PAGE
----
Adithya Sriram ‘24 (Baritone Sax) is a senior from Cary, North Carolina, majoring in Operations Research and Financial Engineering with certificates in Applications of Computing and Jazz Studies. In high school, he was part of the Triangle Youth Jazz Ensemble, one of NC’s premier high school jazz bands that has repeatedly qualified for the Essentially Ellington festival in NYC. At Princeton, Adithya is part of Small Group I and the Creative Large Ensemble and has studied under Rudresh Mahanthappa and Darcy James Argue, as well as Wayne Leechford and Aaron Hill in his hometown. Apart from music, Adithya enjoys playing tennis with Club Tennis, playing spikeall, watching television, and exploring different music.

 

Gabe Chalick ‘24 (Tumpet) is a senior from Naples, Florida, majoring in Art History with a minor in Jazz Performance. When he isn’t giving people the good fortune of being able to hear his delightfully lush trumpet sound, he can be found singing Billy Joel way too loud in the shower, running around campus blasting techno in his silly little earbuds, or reading Marx outside.

 

Isaac Yi ‘24 (Tenor Sax) is a saxophonist, multi-instrumentalist, composer, and arranger from Bergen County, New Jersey. He has always had a passion for the arts and draws his musical and artistic inspirations from various interdisciplinary sources. At Princeton, he is pursuing a concentration in Ecology and Evolutionary Biology and a certificate in Jazz Studies. At Princeton, he is also involved in multiple jazz, dance, cultural, and sports groups on campus and has studied music with Rudresh Mahanthappa, Darcy James Argue, and Ralph Bowen, as well as James Saltzman, Graeme Norris, Jeremy Manasia, and Jon Snell at the Manhattan School of Music. When not making music, he enjoys dancing, drawing, and spending time with loved ones.

 

Rohit Oomman ‘24 (Guitar) is a guitarist, composer, producer, and DJ from Brooklyn, New York, majoring in Economics.

 

Milan Shastry ‘26 (Alto Sax) is a sophomore majoring in Computer Science with minors in Statistics and Machine Learning and Music Performance. He plays alto sax in the Creative Large Ensemble and Small Group I. He is also interested in music production. Milan is currently working on a startup with some of his friends, and in his free time, he plays for Princeton Men’s Club Soccer and enjoys skateboarding.

 

Ryder Walsh ‘26 (Drums) is a sophomore majoring in Electrical and Computer Engineering. He is the drummer in the Creative Large Ensemble and Small Group I

 

Charles Dutta ‘27 (Piano) is a first-year undergraduate from Tenafly, NJ, pursuing a potential major in the Philosophy Department and a Certificate in Jazz Studies. He is a member of the Small Group I and Creative Large Ensemble groups in Jazz at Princeton, led by Miles Okazaki and Darcy James Argue. He received an Outstanding Soloist award at the 15th Annual Charles Mingus Festival & Competition.

 

Ari Freedman, GS (Bass) is a fourth-year graduate student in the Ecology and Evolutionary Biology department. He has been playing bass since middle school and now plays in Princeton’s Creative Large Ensemble and Small Group 1.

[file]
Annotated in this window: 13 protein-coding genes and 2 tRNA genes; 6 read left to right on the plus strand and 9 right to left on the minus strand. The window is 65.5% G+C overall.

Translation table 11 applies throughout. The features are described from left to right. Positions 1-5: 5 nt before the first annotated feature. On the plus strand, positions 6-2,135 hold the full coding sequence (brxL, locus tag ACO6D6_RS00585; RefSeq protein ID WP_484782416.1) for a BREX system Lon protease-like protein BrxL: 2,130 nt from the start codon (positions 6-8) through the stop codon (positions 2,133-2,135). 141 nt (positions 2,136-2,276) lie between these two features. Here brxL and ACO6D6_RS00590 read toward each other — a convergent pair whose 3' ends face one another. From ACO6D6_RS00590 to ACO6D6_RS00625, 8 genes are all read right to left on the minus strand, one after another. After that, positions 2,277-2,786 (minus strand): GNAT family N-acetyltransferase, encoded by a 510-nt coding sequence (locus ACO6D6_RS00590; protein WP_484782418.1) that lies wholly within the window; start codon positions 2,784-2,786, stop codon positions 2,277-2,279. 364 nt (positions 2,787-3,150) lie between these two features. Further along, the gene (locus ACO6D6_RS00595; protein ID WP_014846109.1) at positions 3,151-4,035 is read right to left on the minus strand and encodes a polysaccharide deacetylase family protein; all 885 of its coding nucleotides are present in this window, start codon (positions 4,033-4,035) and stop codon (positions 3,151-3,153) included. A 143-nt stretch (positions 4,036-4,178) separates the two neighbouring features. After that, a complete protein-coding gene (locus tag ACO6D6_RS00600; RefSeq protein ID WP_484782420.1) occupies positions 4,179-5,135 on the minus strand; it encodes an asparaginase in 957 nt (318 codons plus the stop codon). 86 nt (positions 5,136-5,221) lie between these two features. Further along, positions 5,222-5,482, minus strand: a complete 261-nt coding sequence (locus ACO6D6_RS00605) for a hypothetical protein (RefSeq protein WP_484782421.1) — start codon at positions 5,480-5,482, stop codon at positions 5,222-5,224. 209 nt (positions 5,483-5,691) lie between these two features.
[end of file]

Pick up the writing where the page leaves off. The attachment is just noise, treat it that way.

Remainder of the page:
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JEANINE | Duke Pearson

“Jeanine” is a timeless jazz composition that epitomizes the essence of the hard bop era. Originally recorded in 1968 as part of Pearson’s album The Right Touch, the tune showcases Pearson’s knack for crafting memorable melodies and sophisticated harmonic progressions. An early cover of “Jeanine” appears on the Cannonball Adderley album Them Dirty Blues, recorded in February 1960. Pepper Adams’ solo on this song was the first baritone saxophone solo I had ever transcribed, and I am excited to be playing this song to come full circle on my recital.

 

POLKA DOTS AND MOONBEAMS | Jimmy Van Heusen

“Polka Dots and Moonbeams” is an eternal classic in the Great American Songbook. The song was composed by Jimmy Van Heusen with lyrics by Johnny Burke, and it perfectly captures the essence of romance and longing through its beautiful melodies and poetic lyrics. It was originally written in 1940, during a period of social upheaval and the looming threat of World War II. For many listeners, the song provided a much-needed escape from the tumult of the times and offered a glimpse into a world of dreams and enchantment where love reigns supreme. Personally, I fell in love with “Polka Dots and Moonbeams” after hearing it played by the late Roy Hargrove’s band on his album Family.

 

SOPHISTICATED LADY | Duke Ellington

“Sophisticated Lady is a masterpiece in the realm of jazz music, originally composed in 1933. The song emerged during the height of the Harlem Renaissance, a period marked by cultural flourishing and African American artistic expression. Composed by Duke Ellington, the song is filled with lush harmonies and poignant melodies, evoking a sense of longing and melancholy, showcasing his mastery in blending classical influences with jazz improvisation. As a baritone saxophonist, I consider this song a staple in my instrument’s repertoire and aspire to play it like the great Harry Carney, the original baritone saxophonist who played it in Duke Ellington’s band.

 

ON A MISTY NIGHT | Tadd Dameron

“On a Misty Night” by Tadd Dameron is an everlasting jazz classic that represents the essence of the bebop era while also transcending its boundaries. Composed in the mid-20th century, its relaxed melody and intricate harmonies make it a fascinating and enjoyable tune. Tadd Dameron and His Orchestra’s album, The Magic Touch, made this song popular. Another prominent figure, John Coltrane, also helped popularize this song, playing it with Tadd Dameron on the albums Mating Call and Side Steps and separately on Turning Point.

This song is one of the most “hip” ballads, especially the bridge, and I believe it fits perfectly in the baritone saxophone register.

 

HOE DOWN | Oliver Nelson